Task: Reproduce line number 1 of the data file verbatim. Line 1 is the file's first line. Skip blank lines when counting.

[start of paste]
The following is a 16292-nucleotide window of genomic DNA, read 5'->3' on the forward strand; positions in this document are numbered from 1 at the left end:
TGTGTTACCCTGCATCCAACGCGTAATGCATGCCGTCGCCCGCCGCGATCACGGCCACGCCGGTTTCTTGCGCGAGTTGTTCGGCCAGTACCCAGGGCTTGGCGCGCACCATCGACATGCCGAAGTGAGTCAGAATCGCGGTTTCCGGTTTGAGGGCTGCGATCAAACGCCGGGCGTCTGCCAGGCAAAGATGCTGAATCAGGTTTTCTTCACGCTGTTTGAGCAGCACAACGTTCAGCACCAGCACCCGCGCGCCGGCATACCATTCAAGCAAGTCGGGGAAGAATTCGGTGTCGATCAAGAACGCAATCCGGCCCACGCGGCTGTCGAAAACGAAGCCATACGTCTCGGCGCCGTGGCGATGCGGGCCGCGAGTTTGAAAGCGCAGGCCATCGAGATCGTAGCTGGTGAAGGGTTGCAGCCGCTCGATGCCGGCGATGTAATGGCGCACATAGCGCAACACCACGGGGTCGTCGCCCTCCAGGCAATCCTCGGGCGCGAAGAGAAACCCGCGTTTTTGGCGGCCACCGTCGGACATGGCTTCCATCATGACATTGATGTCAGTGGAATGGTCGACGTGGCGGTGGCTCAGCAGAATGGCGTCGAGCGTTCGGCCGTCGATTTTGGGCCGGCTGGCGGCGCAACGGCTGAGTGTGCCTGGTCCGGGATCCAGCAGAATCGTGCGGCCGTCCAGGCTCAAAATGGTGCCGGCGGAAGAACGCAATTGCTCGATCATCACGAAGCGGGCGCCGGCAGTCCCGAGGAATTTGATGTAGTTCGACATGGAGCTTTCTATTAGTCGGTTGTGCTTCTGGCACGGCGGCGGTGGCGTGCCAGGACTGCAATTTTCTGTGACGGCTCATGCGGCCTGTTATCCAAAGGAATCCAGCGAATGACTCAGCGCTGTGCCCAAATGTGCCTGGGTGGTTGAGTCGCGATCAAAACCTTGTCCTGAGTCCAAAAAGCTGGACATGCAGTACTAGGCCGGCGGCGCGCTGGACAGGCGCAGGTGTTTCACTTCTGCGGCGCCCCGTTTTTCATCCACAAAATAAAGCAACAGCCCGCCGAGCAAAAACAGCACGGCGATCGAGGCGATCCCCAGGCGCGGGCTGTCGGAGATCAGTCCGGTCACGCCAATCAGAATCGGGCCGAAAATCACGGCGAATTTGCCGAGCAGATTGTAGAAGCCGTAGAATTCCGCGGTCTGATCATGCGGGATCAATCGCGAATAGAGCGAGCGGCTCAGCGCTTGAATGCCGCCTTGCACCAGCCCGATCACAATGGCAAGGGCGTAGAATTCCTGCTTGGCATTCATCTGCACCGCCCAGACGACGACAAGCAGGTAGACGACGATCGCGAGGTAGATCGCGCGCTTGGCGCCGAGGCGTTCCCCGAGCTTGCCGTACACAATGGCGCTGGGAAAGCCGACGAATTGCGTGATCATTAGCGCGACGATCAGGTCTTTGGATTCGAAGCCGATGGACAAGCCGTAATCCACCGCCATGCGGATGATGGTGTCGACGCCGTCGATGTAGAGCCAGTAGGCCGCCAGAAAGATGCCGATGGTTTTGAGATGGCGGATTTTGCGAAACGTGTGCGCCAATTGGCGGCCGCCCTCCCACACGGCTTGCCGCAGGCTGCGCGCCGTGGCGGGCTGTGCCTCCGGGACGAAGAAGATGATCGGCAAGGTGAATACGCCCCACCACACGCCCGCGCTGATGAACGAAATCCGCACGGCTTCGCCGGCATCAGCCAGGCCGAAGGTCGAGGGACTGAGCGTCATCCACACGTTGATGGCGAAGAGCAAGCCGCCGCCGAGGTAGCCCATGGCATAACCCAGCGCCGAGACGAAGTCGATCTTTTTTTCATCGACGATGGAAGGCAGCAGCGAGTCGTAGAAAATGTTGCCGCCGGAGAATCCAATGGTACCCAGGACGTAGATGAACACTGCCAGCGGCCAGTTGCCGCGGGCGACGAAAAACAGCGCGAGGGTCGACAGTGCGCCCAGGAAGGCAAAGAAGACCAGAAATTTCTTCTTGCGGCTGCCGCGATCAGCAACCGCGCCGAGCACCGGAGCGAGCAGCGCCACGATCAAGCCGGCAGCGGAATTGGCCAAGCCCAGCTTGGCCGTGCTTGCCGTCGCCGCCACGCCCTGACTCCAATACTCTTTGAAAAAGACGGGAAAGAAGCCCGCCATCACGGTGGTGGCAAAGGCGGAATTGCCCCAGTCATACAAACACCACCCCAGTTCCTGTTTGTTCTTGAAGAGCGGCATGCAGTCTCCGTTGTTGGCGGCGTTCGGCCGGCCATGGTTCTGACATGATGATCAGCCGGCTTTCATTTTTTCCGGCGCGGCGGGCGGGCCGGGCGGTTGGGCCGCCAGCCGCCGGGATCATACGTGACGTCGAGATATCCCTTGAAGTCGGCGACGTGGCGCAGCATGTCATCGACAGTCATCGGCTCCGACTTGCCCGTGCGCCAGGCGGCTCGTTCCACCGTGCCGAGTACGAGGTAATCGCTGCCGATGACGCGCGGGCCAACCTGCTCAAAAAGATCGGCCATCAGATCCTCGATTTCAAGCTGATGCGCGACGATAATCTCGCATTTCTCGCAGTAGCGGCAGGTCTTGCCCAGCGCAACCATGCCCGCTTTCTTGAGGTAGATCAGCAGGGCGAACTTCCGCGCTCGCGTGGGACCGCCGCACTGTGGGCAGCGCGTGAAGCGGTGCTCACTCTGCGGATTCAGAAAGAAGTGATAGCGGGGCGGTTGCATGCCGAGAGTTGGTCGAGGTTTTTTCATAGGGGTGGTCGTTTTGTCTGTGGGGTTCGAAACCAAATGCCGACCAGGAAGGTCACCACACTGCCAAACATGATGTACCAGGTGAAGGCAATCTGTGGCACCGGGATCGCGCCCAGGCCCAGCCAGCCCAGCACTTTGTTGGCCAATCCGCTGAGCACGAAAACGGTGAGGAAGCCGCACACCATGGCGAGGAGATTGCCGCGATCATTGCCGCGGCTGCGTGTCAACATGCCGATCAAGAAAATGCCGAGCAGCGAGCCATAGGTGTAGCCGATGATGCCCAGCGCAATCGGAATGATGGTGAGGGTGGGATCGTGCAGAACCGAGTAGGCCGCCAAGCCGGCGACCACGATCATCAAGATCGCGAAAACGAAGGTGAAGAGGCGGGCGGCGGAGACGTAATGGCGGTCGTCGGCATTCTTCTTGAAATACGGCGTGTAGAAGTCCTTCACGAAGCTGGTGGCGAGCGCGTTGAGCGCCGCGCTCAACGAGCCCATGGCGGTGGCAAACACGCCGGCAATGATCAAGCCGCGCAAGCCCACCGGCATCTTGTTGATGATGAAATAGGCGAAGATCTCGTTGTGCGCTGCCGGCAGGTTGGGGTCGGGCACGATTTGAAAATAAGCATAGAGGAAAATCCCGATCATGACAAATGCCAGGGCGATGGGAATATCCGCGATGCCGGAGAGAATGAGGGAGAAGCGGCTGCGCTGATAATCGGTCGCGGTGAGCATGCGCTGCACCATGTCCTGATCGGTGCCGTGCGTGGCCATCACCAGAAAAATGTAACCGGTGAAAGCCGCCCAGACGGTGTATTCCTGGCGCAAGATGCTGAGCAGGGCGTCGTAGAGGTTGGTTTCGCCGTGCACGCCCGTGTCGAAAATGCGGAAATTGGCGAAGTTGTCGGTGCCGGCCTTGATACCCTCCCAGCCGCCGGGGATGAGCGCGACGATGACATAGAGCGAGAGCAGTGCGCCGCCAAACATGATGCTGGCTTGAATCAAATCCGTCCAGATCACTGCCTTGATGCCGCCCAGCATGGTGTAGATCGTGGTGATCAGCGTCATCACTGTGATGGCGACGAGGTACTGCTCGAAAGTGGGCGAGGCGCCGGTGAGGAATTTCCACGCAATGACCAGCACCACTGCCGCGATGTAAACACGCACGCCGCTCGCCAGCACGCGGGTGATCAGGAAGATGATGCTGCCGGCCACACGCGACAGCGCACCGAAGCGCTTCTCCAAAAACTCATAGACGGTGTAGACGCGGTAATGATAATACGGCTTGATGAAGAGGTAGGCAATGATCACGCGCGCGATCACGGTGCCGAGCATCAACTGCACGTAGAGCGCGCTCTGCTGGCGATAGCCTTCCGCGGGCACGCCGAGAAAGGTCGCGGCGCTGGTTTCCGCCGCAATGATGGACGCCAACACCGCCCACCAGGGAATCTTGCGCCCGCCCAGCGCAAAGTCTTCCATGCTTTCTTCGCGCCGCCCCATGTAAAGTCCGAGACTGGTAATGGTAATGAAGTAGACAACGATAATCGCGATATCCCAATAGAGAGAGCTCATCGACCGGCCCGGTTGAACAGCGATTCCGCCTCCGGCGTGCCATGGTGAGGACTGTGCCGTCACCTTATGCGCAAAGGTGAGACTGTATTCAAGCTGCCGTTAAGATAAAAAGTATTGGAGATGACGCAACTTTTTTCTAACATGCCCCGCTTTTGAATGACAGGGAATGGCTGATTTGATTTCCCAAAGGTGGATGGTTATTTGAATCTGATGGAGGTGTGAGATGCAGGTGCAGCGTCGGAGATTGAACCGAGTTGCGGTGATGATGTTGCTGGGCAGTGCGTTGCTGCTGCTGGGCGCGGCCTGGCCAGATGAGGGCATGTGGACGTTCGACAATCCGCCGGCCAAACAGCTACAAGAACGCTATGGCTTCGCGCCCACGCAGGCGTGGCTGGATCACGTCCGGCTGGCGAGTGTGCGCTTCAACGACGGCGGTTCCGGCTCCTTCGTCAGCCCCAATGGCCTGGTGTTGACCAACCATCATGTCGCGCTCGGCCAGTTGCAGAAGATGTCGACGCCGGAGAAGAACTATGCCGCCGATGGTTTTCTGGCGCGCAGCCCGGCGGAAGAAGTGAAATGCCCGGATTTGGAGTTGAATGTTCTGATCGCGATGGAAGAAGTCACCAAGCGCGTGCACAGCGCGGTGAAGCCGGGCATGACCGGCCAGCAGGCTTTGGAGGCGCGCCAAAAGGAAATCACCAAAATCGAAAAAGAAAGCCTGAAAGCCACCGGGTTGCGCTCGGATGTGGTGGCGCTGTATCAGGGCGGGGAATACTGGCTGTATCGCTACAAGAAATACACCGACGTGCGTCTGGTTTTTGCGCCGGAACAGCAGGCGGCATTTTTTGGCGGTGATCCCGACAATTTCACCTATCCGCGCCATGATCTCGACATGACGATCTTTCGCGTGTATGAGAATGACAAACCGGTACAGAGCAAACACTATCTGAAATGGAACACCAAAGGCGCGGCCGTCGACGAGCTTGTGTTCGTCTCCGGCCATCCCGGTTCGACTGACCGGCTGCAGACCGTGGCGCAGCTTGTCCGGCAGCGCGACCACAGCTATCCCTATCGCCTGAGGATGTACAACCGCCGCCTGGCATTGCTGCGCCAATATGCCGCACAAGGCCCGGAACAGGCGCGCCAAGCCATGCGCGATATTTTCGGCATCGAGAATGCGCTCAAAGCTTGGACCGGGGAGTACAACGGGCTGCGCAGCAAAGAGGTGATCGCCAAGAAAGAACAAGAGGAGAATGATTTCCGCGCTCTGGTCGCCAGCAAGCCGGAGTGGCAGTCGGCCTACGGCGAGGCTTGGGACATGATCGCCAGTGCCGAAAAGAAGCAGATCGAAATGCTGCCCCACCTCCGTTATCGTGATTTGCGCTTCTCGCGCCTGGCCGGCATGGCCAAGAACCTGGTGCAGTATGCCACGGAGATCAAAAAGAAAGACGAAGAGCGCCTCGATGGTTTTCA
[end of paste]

The following is a 16292-nucleotide window of genomic DNA, read 5'->3' on the forward strand; positions in this document are numbered from 1 at the left end: